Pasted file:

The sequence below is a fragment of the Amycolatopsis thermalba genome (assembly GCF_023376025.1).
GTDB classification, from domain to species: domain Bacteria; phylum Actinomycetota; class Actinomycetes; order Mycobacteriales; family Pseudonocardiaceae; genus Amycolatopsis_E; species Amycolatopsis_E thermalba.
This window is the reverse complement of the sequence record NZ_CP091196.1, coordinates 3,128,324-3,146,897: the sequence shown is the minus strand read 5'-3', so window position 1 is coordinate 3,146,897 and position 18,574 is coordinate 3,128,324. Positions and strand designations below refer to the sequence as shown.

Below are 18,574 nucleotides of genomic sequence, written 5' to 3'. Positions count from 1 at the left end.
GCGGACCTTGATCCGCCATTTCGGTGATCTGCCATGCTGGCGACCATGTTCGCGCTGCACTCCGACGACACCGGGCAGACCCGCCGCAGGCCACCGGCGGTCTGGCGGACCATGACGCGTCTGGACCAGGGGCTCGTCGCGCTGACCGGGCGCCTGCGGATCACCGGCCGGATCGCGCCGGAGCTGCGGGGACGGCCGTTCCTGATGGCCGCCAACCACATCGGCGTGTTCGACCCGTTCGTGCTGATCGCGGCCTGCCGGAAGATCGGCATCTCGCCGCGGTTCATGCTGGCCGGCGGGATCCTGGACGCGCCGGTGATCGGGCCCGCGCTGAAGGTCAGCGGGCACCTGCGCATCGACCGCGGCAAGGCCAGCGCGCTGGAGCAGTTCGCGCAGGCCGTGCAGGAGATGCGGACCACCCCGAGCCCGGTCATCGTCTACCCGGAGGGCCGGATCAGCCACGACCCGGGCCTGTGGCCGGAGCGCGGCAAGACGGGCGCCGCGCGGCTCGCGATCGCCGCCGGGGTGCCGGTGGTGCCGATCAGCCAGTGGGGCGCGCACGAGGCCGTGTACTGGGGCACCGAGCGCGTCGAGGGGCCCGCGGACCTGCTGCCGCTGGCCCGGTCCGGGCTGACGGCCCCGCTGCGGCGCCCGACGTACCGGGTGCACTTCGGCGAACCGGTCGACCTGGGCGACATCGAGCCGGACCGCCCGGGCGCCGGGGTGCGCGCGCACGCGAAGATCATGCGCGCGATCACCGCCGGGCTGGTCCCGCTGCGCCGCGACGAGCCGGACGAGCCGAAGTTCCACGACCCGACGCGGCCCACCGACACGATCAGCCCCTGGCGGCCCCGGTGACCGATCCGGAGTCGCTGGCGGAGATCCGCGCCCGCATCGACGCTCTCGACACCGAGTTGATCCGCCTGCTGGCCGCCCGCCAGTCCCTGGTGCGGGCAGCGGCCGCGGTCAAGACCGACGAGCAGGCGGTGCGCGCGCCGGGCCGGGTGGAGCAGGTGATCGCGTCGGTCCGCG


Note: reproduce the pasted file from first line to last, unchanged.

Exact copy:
The sequence below is a fragment of the Amycolatopsis thermalba genome (assembly GCF_023376025.1).
GTDB classification, from domain to species: domain Bacteria; phylum Actinomycetota; class Actinomycetes; order Mycobacteriales; family Pseudonocardiaceae; genus Amycolatopsis_E; species Amycolatopsis_E thermalba.
This window is the reverse complement of the sequence record NZ_CP091196.1, coordinates 3,128,324-3,146,897: the sequence shown is the minus strand read 5'-3', so window position 1 is coordinate 3,146,897 and position 18,574 is coordinate 3,128,324. Positions and strand designations below refer to the sequence as shown.

Below are 18,574 nucleotides of genomic sequence, written 5' to 3'. Positions count from 1 at the left end.
GCGGACCTTGATCCGCCATTTCGGTGATCTGCCATGCTGGCGACCATGTTCGCGCTGCACTCCGACGACACCGGGCAGACCCGCCGCAGGCCACCGGCGGTCTGGCGGACCATGACGCGTCTGGACCAGGGGCTCGTCGCGCTGACCGGGCGCCTGCGGATCACCGGCCGGATCGCGCCGGAGCTGCGGGGACGGCCGTTCCTGATGGCCGCCAACCACATCGGCGTGTTCGACCCGTTCGTGCTGATCGCGGCCTGCCGGAAGATCGGCATCTCGCCGCGGTTCATGCTGGCCGGCGGGATCCTGGACGCGCCGGTGATCGGGCCCGCGCTGAAGGTCAGCGGGCACCTGCGCATCGACCGCGGCAAGGCCAGCGCGCTGGAGCAGTTCGCGCAGGCCGTGCAGGAGATGCGGACCACCCCGAGCCCGGTCATCGTCTACCCGGAGGGCCGGATCAGCCACGACCCGGGCCTGTGGCCGGAGCGCGGCAAGACGGGCGCCGCGCGGCTCGCGATCGCCGCCGGGGTGCCGGTGGTGCCGATCAGCCAGTGGGGCGCGCACGAGGCCGTGTACTGGGGCACCGAGCGCGTCGAGGGGCCCGCGGACCTGCTGCCGCTGGCCCGGTCCGGGCTGACGGCCCCGCTGCGGCGCCCGACGTACCGGGTGCACTTCGGCGAACCGGTCGACCTGGGCGACATCGAGCCGGACCGCCCGGGCGCCGGGGTGCGCGCGCACGCGAAGATCATGCGCGCGATCACCGCCGGGCTGGTCCCGCTGCGCCGCGACGAGCCGGACGAGCCGAAGTTCCACGACCCGACGCGGCCCACCGACACGATCAGCCCCTGGCGGCCCCGGTGACCGATCCGGAGTCGCTGGCGGAGATCCGCGCCCGCATCGACGCTCTCGACACCGAGTTGATCCGCCTGCTGGCCGCCCGCCAGTCCCTGGTGCGGGCAGCGGCCGCGGTCAAGACCGACGAGCAGGCGGTGCGCGCGCCGGGCCGGGTGGAGCAGGTGATCGCGTCGGTCCGCG